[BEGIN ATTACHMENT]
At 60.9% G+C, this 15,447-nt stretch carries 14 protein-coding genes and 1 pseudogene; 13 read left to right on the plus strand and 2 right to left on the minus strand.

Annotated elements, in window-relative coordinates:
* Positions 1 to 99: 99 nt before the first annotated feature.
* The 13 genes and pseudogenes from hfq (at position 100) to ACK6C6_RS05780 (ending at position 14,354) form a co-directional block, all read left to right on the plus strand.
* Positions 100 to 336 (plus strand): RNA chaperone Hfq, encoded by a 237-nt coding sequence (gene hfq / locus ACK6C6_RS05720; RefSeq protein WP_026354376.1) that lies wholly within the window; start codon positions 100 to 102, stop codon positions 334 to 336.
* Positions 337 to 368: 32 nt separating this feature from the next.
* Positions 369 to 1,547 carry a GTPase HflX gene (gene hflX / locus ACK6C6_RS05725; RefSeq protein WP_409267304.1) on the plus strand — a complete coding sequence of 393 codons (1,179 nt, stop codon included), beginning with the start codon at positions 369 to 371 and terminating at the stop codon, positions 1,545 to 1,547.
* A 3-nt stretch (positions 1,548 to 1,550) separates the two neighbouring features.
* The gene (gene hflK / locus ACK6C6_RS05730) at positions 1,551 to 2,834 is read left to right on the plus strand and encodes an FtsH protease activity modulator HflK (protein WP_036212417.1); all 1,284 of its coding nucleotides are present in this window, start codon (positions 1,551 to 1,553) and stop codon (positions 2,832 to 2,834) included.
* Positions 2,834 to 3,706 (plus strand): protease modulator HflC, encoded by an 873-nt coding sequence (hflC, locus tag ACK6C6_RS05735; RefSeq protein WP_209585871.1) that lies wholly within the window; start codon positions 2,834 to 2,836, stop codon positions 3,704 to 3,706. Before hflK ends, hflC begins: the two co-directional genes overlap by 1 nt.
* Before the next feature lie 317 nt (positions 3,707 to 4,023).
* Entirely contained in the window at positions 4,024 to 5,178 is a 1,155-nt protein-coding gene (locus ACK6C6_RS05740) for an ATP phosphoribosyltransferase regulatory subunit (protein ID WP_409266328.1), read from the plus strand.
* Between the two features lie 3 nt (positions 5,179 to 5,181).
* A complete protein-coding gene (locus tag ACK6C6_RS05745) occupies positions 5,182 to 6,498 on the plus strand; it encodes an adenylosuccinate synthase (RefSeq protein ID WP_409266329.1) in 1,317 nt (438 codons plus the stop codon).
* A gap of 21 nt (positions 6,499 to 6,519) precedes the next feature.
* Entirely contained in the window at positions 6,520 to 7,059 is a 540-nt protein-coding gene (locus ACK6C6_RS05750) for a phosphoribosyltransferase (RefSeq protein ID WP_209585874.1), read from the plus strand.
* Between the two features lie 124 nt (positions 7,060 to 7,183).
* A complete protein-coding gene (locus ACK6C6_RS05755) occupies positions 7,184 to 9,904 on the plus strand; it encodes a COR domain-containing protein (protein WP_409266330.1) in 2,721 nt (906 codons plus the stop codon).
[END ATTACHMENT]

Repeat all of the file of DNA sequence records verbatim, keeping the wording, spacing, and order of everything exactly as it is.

At 60.9% G+C, this 15,447-nt stretch carries 14 protein-coding genes and 1 pseudogene; 13 read left to right on the plus strand and 2 right to left on the minus strand.

Annotated elements, in window-relative coordinates:
* Positions 1 to 99: 99 nt before the first annotated feature.
* The 13 genes and pseudogenes from hfq (at position 100) to ACK6C6_RS05780 (ending at position 14,354) form a co-directional block, all read left to right on the plus strand.
* Positions 100 to 336 (plus strand): RNA chaperone Hfq, encoded by a 237-nt coding sequence (gene hfq / locus ACK6C6_RS05720; RefSeq protein WP_026354376.1) that lies wholly within the window; start codon positions 100 to 102, stop codon positions 334 to 336.
* Positions 337 to 368: 32 nt separating this feature from the next.
* Positions 369 to 1,547 carry a GTPase HflX gene (gene hflX / locus ACK6C6_RS05725; RefSeq protein WP_409267304.1) on the plus strand — a complete coding sequence of 393 codons (1,179 nt, stop codon included), beginning with the start codon at positions 369 to 371 and terminating at the stop codon, positions 1,545 to 1,547.
* A 3-nt stretch (positions 1,548 to 1,550) separates the two neighbouring features.
* The gene (gene hflK / locus ACK6C6_RS05730) at positions 1,551 to 2,834 is read left to right on the plus strand and encodes an FtsH protease activity modulator HflK (protein WP_036212417.1); all 1,284 of its coding nucleotides are present in this window, start codon (positions 1,551 to 1,553) and stop codon (positions 2,832 to 2,834) included.
* Positions 2,834 to 3,706 (plus strand): protease modulator HflC, encoded by an 873-nt coding sequence (hflC, locus tag ACK6C6_RS05735; RefSeq protein WP_209585871.1) that lies wholly within the window; start codon positions 2,834 to 2,836, stop codon positions 3,704 to 3,706. Before hflK ends, hflC begins: the two co-directional genes overlap by 1 nt.
* Before the next feature lie 317 nt (positions 3,707 to 4,023).
* Entirely contained in the window at positions 4,024 to 5,178 is a 1,155-nt protein-coding gene (locus ACK6C6_RS05740) for an ATP phosphoribosyltransferase regulatory subunit (protein ID WP_409266328.1), read from the plus strand.
* Between the two features lie 3 nt (positions 5,179 to 5,181).
* A complete protein-coding gene (locus tag ACK6C6_RS05745) occupies positions 5,182 to 6,498 on the plus strand; it encodes an adenylosuccinate synthase (RefSeq protein ID WP_409266329.1) in 1,317 nt (438 codons plus the stop codon).
* A gap of 21 nt (positions 6,499 to 6,519) precedes the next feature.
* Entirely contained in the window at positions 6,520 to 7,059 is a 540-nt protein-coding gene (locus ACK6C6_RS05750) for a phosphoribosyltransferase (RefSeq protein ID WP_209585874.1), read from the plus strand.
* Between the two features lie 124 nt (positions 7,060 to 7,183).
* A complete protein-coding gene (locus ACK6C6_RS05755) occupies positions 7,184 to 9,904 on the plus strand; it encodes a COR domain-containing protein (protein WP_409266330.1) in 2,721 nt (906 codons plus the stop codon).